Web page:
Monday, September 24. 2012
Blended learning is not a new course design concept. It refers to a mixing of different learning environments. Usually, that means blending traditional face-to-face (F2F) classroom methods and class time with online and computer-mediated activities.
Thursday, September 20. 2012
If you look across all mobile platforms, nearly 90% all app store downloads this year will be free apps.
Wednesday, May 30. 2012
Mobile is the big thing in computers, and apps is the big thing in software for those mobile devices, but educators and schools are still behind these trends.
That's not surprising. It took longer to get computers and then the Internet into classrooms than all the prognosticators were saying 25 years ago.
Students, especially at the higher levels, are bringing their own devices to class. That's enough of a trend in itself that a search on BYOD will turn up lots of results. As is often the case with technology, the business world has already been dealing with BYOD issues (such as usage policies) before schools gave it any serious thought. BYOD has a Wikipedia entry too, so it's official.
Students bringing their own technology (smartphones, tablets, and laptops) is moving down from higher ed to K-12 education. The model has always been that schools provided the technology that students would need. Some of that tech "funding" is being passed on to students and parents without schools even asking via the BYOD trend. This has also reduced a school's responsibility for support and upgrades.
But one thing that hasn't changed much in 25 years is deciding what software should be used. Schools or teachers still have most of the control over content and oftentimes that also means the software.
In 1990, there may have been dozens of software titles in an academic area and it was difficult to preview, review and test them. With the rise of apps on mobile devices, there are hundreds or thousands of titles to sift through to find ones with good educational uses.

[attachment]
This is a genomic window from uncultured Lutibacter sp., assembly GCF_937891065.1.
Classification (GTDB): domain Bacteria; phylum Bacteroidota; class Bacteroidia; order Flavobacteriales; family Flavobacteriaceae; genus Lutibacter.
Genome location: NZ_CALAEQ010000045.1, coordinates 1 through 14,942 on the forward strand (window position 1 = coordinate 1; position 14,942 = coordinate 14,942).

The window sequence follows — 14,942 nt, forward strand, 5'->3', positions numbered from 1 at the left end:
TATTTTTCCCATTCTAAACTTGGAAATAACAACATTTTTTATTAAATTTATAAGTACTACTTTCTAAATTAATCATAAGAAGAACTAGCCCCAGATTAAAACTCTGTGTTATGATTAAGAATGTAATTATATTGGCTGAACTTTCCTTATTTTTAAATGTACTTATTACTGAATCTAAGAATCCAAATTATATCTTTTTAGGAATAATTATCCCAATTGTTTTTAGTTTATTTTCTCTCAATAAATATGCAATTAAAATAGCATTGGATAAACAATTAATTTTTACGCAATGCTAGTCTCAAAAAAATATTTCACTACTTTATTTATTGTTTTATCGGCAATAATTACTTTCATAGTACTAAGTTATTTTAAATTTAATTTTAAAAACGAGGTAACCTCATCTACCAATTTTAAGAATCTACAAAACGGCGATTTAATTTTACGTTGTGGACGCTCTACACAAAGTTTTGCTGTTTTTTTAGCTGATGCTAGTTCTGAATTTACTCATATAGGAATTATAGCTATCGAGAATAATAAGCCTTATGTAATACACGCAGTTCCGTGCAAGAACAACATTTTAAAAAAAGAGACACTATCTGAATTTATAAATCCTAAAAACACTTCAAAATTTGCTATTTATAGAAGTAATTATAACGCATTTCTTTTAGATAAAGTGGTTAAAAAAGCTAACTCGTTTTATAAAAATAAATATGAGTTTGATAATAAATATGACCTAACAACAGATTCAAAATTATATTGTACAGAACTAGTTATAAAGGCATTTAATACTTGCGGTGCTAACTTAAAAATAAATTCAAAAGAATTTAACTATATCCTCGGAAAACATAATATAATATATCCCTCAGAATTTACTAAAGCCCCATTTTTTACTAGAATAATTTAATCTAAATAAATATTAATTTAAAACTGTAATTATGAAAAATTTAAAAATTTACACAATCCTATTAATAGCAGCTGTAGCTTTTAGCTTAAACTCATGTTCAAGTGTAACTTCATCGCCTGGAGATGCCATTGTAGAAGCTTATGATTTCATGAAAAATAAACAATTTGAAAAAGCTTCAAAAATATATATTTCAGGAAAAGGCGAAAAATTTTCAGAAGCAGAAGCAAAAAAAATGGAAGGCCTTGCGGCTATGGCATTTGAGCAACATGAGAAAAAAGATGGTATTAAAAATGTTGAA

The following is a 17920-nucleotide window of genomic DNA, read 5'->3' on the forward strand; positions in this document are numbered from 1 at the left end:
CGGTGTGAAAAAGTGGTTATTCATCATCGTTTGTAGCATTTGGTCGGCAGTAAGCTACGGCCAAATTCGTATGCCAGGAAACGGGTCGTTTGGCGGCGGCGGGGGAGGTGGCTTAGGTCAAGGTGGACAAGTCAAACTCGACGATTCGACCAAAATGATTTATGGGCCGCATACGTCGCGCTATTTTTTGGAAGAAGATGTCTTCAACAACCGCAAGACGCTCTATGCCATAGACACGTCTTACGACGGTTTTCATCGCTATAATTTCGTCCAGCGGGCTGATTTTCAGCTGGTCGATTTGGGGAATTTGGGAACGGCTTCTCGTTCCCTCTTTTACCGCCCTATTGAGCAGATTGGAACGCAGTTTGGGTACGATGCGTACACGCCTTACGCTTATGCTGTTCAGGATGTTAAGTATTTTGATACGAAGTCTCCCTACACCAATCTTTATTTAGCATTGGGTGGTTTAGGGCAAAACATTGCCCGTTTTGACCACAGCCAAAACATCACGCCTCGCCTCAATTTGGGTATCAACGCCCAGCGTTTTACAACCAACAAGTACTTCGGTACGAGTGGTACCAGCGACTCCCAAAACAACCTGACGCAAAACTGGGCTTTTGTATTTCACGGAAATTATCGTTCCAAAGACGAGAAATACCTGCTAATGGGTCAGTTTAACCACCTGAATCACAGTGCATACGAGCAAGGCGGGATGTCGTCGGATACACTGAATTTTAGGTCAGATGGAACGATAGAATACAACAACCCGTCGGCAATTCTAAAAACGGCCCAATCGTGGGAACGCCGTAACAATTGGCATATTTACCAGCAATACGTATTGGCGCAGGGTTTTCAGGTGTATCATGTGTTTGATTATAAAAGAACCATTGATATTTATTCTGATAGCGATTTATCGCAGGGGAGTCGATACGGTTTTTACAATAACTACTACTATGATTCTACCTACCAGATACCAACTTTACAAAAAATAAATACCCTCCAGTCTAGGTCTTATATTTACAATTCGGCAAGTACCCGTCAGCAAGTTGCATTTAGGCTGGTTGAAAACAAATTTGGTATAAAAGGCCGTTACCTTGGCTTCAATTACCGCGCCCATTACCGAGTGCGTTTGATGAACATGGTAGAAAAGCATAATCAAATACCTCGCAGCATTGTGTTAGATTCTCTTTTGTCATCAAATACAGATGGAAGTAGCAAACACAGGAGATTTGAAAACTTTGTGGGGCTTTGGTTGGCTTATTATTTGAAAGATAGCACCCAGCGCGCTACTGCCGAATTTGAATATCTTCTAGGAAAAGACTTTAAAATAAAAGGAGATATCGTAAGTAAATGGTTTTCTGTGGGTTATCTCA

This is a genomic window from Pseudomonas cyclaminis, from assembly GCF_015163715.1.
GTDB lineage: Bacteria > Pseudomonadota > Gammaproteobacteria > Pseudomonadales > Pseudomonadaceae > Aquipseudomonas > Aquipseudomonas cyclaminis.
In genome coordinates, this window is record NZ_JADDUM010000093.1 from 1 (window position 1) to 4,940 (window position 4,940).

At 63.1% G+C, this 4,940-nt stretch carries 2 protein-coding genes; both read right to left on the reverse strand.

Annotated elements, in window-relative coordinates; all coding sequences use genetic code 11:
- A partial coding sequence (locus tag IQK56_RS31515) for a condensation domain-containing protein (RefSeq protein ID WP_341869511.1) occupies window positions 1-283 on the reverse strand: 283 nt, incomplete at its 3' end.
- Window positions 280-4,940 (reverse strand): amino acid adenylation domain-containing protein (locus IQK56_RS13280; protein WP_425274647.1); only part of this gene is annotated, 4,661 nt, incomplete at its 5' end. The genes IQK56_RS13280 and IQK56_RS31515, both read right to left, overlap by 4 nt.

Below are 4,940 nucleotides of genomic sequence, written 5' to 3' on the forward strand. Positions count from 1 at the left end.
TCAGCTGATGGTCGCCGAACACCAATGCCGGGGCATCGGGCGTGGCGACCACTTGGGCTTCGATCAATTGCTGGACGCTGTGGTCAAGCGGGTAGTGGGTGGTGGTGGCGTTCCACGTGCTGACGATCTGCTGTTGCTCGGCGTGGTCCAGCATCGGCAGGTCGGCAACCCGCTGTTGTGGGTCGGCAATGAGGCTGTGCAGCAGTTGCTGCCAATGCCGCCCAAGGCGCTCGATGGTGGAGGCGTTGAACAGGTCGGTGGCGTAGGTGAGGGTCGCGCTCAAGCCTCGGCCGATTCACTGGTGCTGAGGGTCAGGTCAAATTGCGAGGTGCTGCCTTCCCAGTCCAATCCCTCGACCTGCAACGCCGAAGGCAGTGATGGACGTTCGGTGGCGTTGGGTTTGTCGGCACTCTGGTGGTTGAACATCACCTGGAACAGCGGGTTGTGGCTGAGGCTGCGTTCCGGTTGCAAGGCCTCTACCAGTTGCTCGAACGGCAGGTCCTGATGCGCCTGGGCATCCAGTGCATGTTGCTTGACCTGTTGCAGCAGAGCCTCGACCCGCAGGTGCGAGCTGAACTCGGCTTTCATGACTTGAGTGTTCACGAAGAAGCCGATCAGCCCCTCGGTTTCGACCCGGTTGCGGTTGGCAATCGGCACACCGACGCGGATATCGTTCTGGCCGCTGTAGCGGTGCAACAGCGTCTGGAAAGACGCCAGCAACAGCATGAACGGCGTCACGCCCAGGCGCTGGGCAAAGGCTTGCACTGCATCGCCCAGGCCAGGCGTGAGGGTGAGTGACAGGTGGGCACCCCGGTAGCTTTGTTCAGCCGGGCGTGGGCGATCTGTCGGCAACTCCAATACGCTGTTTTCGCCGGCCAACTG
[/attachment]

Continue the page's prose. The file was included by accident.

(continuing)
Most educators don't have the time to go through the process. More and more, textbook companies drive adoption by bundling software with textbooks. Hopefully, educators can begin to use the filters, curation and recommendations of peers aided by sites (and even apps) and contribute their own reviews for others.
I find many more sites with a K-12 focus rather than higher ed, so far. Here are a few samples:
IEAR- I Education Apps Review - reviews on apps, schools spreadsheets of Apps, student reviews
SNapps4Kids these reviews have an embedded list of skills that are addressed in the app (very important in K-12's world of objectives and assessment
Scoop it- Recommended Educational App Lists - on this site you can join or just look at the reviews
Apps in Education - a blog that includes apps for music, math, English, special needs and more
App Advice is interesting because it is a website and also an app itself. The appadvice app is $1.99.
Have you found other reliable sources?
Wednesday, February 8. 2012
There are many free apps that can be used in the classroom. You have to be a creative teacher to use elementary apps effectively with students too young to have phones, but teachers are using iPads and tablets in classrooms and sometimes even getting parents to use apps on their own devices at home. Here are some via techlearning.com. Some are free. Some are free versions of apps that are available at a cost but are available in free lite versions (some may have ads).
Basic Math - This app offers basic operations of math with choices. It allows teachers to see student’s score and email results to parents.
Mad Math Lite - If your classroom has limited iPads, this app allows you to have more than one user. In addition, it enables you to set the student’s setting depending what operation they are working on. This app records a report card on the student’s progress.
Coins Genius - This app is a good introduction to coins. It is limited in the free version, but it does give you a chance to see if this would be a good tool for your class.